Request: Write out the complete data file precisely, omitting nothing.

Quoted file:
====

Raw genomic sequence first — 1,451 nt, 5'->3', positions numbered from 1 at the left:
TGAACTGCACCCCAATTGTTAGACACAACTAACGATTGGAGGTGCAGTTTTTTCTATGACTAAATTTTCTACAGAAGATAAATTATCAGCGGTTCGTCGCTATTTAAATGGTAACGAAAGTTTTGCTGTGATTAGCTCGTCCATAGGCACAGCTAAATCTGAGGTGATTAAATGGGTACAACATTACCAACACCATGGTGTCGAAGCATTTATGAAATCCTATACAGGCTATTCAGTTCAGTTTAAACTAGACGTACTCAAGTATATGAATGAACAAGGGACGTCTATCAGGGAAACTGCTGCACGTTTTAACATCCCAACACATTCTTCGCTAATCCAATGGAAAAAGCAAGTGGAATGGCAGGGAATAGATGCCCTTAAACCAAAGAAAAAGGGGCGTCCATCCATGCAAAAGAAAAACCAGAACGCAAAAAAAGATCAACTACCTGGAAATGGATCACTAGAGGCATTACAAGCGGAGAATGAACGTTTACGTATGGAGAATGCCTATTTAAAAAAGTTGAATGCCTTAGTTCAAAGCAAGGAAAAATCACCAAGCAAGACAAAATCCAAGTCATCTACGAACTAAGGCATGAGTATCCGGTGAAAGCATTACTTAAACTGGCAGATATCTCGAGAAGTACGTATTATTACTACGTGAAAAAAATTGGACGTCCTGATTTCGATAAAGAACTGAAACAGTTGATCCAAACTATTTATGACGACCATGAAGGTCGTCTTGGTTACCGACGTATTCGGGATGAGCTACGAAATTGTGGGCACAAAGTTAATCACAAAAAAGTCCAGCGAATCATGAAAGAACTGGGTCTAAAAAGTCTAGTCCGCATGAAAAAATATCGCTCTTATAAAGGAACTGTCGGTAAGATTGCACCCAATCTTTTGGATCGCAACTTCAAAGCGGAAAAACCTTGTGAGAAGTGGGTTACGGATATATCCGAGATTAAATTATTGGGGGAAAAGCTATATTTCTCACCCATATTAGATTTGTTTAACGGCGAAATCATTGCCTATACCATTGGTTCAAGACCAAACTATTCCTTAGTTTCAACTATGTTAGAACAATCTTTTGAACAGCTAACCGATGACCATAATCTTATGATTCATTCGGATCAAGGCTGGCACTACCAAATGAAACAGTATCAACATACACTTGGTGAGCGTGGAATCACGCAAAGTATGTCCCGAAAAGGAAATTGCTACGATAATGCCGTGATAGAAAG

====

Raw genomic sequence first — 1,451 nt, 5'->3', positions numbered from 1 at the left:
TGAACTGCACCCCAATTGTTAGACACAACTAACGATTGGAGGTGCAGTTTTTTCTATGACTAAATTTTCTACAGAAGATAAATTATCAGCGGTTCGTCGCTATTTAAATGGTAACGAAAGTTTTGCTGTGATTAGCTCGTCCATAGGCACAGCTAAATCTGAGGTGATTAAATGGGTACAACATTACCAACACCATGGTGTCGAAGCATTTATGAAATCCTATACAGGCTATTCAGTTCAGTTTAAACTAGACGTACTCAAGTATATGAATGAACAAGGGACGTCTATCAGGGAAACTGCTGCACGTTTTAACATCCCAACACATTCTTCGCTAATCCAATGGAAAAAGCAAGTGGAATGGCAGGGAATAGATGCCCTTAAACCAAAGAAAAAGGGGCGTCCATCCATGCAAAAGAAAAACCAGAACGCAAAAAAAGATCAACTACCTGGAAATGGATCACTAGAGGCATTACAAGCGGAGAATGAACGTTTACGTATGGAGAATGCCTATTTAAAAAAGTTGAATGCCTTAGTTCAAAGCAAGGAAAAATCACCAAGCAAGACAAAATCCAAGTCATCTACGAACTAAGGCATGAGTATCCGGTGAAAGCATTACTTAAACTGGCAGATATCTCGAGAAGTACGTATTATTACTACGTGAAAAAAATTGGACGTCCTGATTTCGATAAAGAACTGAAACAGTTGATCCAAACTATTTATGACGACCATGAAGGTCGTCTTGGTTACCGACGTATTCGGGATGAGCTACGAAATTGTGGGCACAAAGTTAATCACAAAAAAGTCCAGCGAATCATGAAAGAACTGGGTCTAAAAAGTCTAGTCCGCATGAAAAAATATCGCTCTTATAAAGGAACTGTCGGTAAGATTGCACCCAATCTTTTGGATCGCAACTTCAAAGCGGAAAAACCTTGTGAGAAGTGGGTTACGGATATATCCGAGATTAAATTATTGGGGGAAAAGCTATATTTCTCACCCATATTAGATTTGTTTAACGGCGAAATCATTGCCTATACCATTGGTTCAAGACCAAACTATTCCTTAGTTTCAACTATGTTAGAACAATCTTTTGAACAGCTAACCGATGACCATAATCTTATGATTCATTCGGATCAAGGCTGGCACTACCAAATGAAACAGTATCAACATACACTTGGTGAGCGTGGAATCACGCAAAGTATGTCCCGAAAAGGAAATTGCTACGATAATGCCGTGATAGAAAG